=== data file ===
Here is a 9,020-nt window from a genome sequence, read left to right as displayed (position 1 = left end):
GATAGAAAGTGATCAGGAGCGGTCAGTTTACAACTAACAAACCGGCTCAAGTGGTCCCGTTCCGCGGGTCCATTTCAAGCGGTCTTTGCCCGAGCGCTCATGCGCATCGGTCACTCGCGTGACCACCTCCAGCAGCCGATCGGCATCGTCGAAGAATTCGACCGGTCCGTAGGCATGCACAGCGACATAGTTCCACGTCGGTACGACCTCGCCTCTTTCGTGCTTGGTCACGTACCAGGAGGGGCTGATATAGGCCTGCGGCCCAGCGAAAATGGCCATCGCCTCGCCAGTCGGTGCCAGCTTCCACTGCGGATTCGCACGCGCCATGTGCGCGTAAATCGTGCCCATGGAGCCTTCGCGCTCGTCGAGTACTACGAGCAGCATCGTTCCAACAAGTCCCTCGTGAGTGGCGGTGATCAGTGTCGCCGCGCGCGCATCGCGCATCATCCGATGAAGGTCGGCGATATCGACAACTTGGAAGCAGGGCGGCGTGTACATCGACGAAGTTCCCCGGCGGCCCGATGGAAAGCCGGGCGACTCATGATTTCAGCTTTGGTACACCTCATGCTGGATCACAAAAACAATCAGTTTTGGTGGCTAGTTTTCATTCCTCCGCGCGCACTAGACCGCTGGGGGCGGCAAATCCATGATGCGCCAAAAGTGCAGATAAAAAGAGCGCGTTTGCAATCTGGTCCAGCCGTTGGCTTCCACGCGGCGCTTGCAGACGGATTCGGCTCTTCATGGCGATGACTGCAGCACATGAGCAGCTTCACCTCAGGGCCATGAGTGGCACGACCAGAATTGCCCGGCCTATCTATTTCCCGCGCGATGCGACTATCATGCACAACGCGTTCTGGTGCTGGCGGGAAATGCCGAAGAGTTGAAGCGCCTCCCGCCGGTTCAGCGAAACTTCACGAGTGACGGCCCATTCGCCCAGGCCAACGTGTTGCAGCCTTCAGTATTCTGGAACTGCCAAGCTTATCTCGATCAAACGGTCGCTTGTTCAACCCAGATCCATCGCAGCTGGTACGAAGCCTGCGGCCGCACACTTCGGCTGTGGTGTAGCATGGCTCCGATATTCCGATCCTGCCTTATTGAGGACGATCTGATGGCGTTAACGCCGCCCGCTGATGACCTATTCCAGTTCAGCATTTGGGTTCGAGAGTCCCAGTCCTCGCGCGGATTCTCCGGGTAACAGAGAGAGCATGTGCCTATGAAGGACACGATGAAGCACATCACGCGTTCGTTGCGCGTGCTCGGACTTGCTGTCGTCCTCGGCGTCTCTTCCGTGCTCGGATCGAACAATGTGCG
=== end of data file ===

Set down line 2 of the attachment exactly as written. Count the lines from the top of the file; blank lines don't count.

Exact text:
GATAGAAAGTGATCAGGAGCGGTCAGTTTACAACTAACAAACCGGCTCAAGTGGTCCCGTTCCGCGGGTCCATTTCAAGCGGTCTTTGCCCGAGCGCTCATGCGCATCGGTCACTCGCGTGACCACCTCCAGCAGCCGATCGGCATCGTCGAAGAATTCGACCGGTCCGTAGGCATGCACAGCGACATAGTTCCACGTCGGTACGACCTCGCCTCTTTCGTGCTTGGTCACGTACCAGGAGGGGCTGATATAGGCCTGCGGCCCAGCGAAAATGGCCATCGCCTCGCCAGTCGGTGCCAGCTTCCACTGCGGATTCGCACGCGCCATGTGCGCGTAAATCGTGCCCATGGAGCCTTCGCGCTCGTCGAGTACTACGAGCAGCATCGTTCCAACAAGTCCCTCGTGAGTGGCGGTGATCAGTGTCGCCGCGCGCGCATCGCGCATCATCCGATGAAGGTCGGCGATATCGACAACTTGGAAGCAGGGCGGCGTGTACATCGACGAAGTTCCCCGGCGGCCCGATGGAAAGCCGGGCGACTCATGATTTCAGCTTTGGTACACCTCATGCTGGATCACAAAAACAATCAGTTTTGGTGGCTAGTTTTCATTCCTCCGCGCGCACTAGACCGCTGGGGGCGGCAAATCCATGATGCGCCAAAAGTGCAGATAAAAAGAGCGCGTTTGCAATCTGGTCCAGCCGTTGGCTTCCACGCGGCGCTTGCAGACGGATTCGGCTCTTCATGGCGATGACTGCAGCACATGAGCAGCTTCACCTCAGGGCCATGAGTGGCACGACCAGAATTGCCCGGCCTATCTATTTCCCGCGCGATGCGACTATCATGCACAACGCGTTCTGGTGCTGGCGGGAAATGCCGAAGAGTTGAAGCGCCTCCCGCCGGTTCAGCGAAACTTCACGAGTGACGGCCCATTCGCCCAGGCCAACGTGTTGCAGCCTTCAGTATTCTGGAACTGCCAAGCTTATCTCGATCAAACGGTCGCTTGTTCAACCCAGATCCATCGCAGCTGGTACGAAGCCTGCGGCCGCACACTTCGGCTGTGGTGTAGCATGGCTCCGATATTCCGATCCTGCCTTATTGAGGACGATCTGATGGCGTTAACGCCGCCCGCTGATGACCTATTCCAGTTCAGCATTTGGGTTCGAGAGTCCCAGTCCTCGCGCGGATTCTCCGGGTAACAGAGAGAGCATGTGCCTATGAAGGACACGATGAAGCACATCACGCGTTCGTTGCGCGTGCTCGGACTTGCTGTCGTCCTCGGCGTCTCTTCCGTGCTCGGATCGAACAATGTGCG